Considering the proneness of our highways to fatal accidents and against the backdrop of the recent one on the notorious Kintampo to Tamale stretch, the discourse on the subject must continue until sanity is restored on our roads. And above all when unusual actions are taken in response to the rising spate of fatalities on our roads.
Perhaps raising the subject to the level of the coronavirus in terms of severity would go a long way to assist us find an antidote to the highway madness.
Why should highway accidents claim fatalities with double digit statistics? It is simply unacceptable and, therefore, requires a policy action as pointed out in a previous commentary.
We are constrained to return to this subject because of an emerged revelation regarding what caused the fire which consumed dozens of lives.
That there was petrol in a container and a motorbike both on board one of the vehicles was an indisputable factor for the ignition. With both vehicles being diesel powered, there could not have been fire following the impact without an inflammable fluid such as petrol on board one of the vehicles.
There is a dearth of precautionary measures in our road management regimen, especially in the private sector. Indeed, had the Ghana Private Road Transport Union (GPRTU) under which most of the commercial vehicles operate in the country established a system of checks for their countrywide membership, some accidents could have been obviated.
Only stupidity would push a passenger to carry petrol in a container in a commercial vehicle with other passengers on board. It is also ignorance about the flammability of petrol which would make passengers in a vehicle not raise objection about its presence in the compartment of a vehicle.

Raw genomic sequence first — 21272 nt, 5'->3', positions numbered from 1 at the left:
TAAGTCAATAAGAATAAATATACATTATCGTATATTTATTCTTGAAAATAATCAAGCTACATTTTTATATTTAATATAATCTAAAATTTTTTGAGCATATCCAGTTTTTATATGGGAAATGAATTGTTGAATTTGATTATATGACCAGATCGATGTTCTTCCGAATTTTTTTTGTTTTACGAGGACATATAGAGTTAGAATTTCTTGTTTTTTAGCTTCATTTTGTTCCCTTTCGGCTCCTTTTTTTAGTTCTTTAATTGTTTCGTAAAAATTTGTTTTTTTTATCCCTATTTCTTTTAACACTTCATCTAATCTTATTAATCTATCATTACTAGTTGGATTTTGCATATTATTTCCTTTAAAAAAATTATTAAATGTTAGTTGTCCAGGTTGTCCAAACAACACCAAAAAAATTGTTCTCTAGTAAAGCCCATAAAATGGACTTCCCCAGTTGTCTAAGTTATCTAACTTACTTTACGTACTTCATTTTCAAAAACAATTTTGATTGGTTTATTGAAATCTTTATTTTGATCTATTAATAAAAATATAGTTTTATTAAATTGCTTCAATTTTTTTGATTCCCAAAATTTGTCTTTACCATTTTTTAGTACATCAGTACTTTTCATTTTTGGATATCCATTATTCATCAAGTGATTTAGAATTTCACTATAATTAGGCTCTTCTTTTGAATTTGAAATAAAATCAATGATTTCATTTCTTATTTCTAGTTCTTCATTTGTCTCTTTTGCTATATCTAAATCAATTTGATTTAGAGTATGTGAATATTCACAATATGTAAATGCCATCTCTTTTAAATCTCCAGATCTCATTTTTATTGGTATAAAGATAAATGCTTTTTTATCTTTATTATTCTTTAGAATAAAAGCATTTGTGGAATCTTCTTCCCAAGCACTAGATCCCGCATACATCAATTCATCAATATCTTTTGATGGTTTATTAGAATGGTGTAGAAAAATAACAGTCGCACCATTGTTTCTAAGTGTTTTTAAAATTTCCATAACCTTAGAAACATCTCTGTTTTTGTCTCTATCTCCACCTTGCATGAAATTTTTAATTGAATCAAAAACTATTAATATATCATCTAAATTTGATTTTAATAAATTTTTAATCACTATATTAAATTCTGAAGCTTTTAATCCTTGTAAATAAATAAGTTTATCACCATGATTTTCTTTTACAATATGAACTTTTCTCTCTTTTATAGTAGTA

We think that the GPRTU has an important role to play in ensuring road safety through a properly coordinated driver education programme with the support of the National Road Safety Commission (NRSC) and other players in the road transport industry.
The information that one of the dead Kintampo accident drivers was dozing is sufficient evidence that many try to disregard their fatigued conditions after driving over a long distance without taking a rest.
It would not be out of place to demand that officials of the GPRTU who manage the lorry stations from where the commercial buses commence their journeys to, for instance, inspect the compartment of such vehicles for petrol in containers.
Other safety measures which the union can undertake with the initiative taken by the NRSC and the other stakeholders should be ensuring that drivers after a long trip take mandatory rests.
Alcohol level in the blood of drivers before the start of journeys should also be measured.
These might sound far-fetched but when applied religiously, it would reduce to the barest minimum the accident rates on the highways.
In the long run too, as we have always pointed out, anytime we return to this subject, the dualisation of our major highways should be considered by policymakers.
We long for the final resuscitation of the railway system in the country because this alternative is safer than our blood-sucking roads, as it were.